SUPERINTENDENT ADRIENNE A. HARRIS ANNOUNCES NEW DFS REGULATORY GUIDANCE ON THE ISSUANCE OF U.S. DOLLAR-BACKED STABLECOINS
First Financial Regulator to Issue Stablecoin Expectations to Virtual Currency Industry
Builds Upon Superintendent Harris’ VOLT Initiative for DFS Virtual Currency Unit
New York State Department of Financial Services (DFS) Superintendent Adrienne A. Harris today issued new DFS Regulatory Guidance, setting foundational criteria for USD-backed stablecoins issued by DFS-regulated entities.
“Since DFS approved the first USD-backed stablecoins for issuance in New York in 2018, our regulated entities have had to meet conservative reserve requirements and provide routine attestations to protect consumers and ensure the stability of the coins issued,” said Superintendent Harris. “Leveraging our years of expertise in the space, our Regulatory Guidance today creates clear criteria for virtual currency companies looking to issue USD-backed stablecoins in New York.”
New Regulatory Guidance on Baseline Criteria for USD-Backed Stablecoins Addresses the Following:
Backing and Redeemability: The stablecoin must be fully backed by a Reserve of assets, meaning that the market value of the Reserve is at least equal to the nominal value of all outstanding units of the stablecoin as of the end of each business day. The issuer of the stablecoin (the “Issuer”) must adopt clear, conspicuous redemption policies, approved in advance by DFS in writing, that confer on any lawful holder of the stablecoin a right to redeem units of the stablecoin from the Issuer in a timely fashion at par for the U.S. dollar.
Reserve Requirements: The assets in the Reserve must be segregated from the proprietary assets of the issuing entity and must be held in custody with U.S. state or federally chartered depository institutions and/or asset custodians.
The Reserve must consist of the following assets: U.S. Treasury Bills acquired by the Issuer three months or less from their respective maturities, Reverse repurchase agreements fully collateralized by U.S. Treasury bills, U.S. Treasury notes, and/or U.S. Treasury bonds on an overnight basis, subject to DFS-approved requirements concerning overcollateralization, and Deposit accounts at U.S. state or federally chartered depository institutions, subject to DFS-approved restrictions.
Independent Audits: The Reserve must be subject to an examination of management’s assertions at least once per month by an independent Certified Public Accountant (“CPA”) licensed in the United States and applying the attestation standards of the American Institute of Certified Public Accountants (“AICPA”)
It should be noted that redeemability, the Reserve, and attestations are not the only requirements DFS places or may place on the issuance of stablecoins, and the risks connected to these factors are not the only risks DFS considers. DFS looks at a range of potential risks before authorizing a regulated virtual currency entity to issue a stablecoin, including risks relating to cybersecurity and information technology; network design and maintenance and related technology and operational considerations; Bank Secrecy Act/anti-money-laundering (“BSA/AML”) and sanctions compliance; consumer protection; safety and soundness of the issuing entity; and the stability/integrity of the payment system, as applicable. DFS may impose requirements on a stablecoin arrangement to address any of these risks, or any other risks, consistent with DFS’s statutory mandate and the laws and regulations relevant to the circumstances.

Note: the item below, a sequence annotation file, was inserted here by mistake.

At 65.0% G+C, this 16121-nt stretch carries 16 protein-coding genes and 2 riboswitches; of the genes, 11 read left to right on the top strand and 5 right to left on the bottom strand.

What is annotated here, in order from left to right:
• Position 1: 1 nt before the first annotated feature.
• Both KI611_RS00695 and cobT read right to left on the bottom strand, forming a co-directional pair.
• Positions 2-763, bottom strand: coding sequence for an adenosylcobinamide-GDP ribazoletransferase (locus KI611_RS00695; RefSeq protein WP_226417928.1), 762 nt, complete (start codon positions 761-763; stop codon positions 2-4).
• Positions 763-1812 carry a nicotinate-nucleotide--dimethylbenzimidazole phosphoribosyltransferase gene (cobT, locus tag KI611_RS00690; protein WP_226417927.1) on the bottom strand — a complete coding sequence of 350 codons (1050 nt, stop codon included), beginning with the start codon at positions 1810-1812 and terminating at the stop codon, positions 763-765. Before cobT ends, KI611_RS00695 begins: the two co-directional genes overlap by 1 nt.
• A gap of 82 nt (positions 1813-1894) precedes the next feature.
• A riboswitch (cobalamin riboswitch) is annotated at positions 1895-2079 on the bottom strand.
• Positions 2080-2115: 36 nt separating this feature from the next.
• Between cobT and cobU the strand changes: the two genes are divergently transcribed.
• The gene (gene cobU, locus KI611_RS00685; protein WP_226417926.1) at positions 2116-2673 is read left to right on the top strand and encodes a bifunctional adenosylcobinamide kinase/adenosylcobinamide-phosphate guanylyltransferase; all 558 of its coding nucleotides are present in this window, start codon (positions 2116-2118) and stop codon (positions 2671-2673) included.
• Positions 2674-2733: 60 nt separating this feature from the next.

The purpose of this Regulatory Guidance is to set forth baseline requirements that will generally apply to stablecoins backed by the U.S. dollar that are issued under DFS oversight. However, DFS may impose different requirements on any particular stablecoin arrangement backed by the USD and will require clear and conspicuous disclosure of any such different requirements.
This Regulatory Guidance does not apply to USD-backed stablecoins listed, but not issued, by DFS-regulated entities. DFS does expect regulated entities that list USD-backed stablecoins to consider this guidance when submitting a request for coin issuance or seeking approval for a coin self-certification policy.
DFS has been in close contact with New York State-regulated virtual currency entities in light of recent events in the stablecoin market and the virtual currency space. Given how fast the virtual currency industry is evolving, DFS is using all the regulatory tools available to keep pace with industry, make data-driven policy decisions, and proactively respond to the virtual currency market. This approach includes regular engagement with industry, consumer advocates, the legislature, other regulators; monitor key trends and issues through research and data collection; commit to operational excellence; and ensure we have the appropriate expertise within DFS to drive policy and supervision.
The information contained in the Regulatory Guidance is not intended to be exhaustive, and DFS may update it from time to time for any reason, including in response to new information, evolving markets, or additional experience.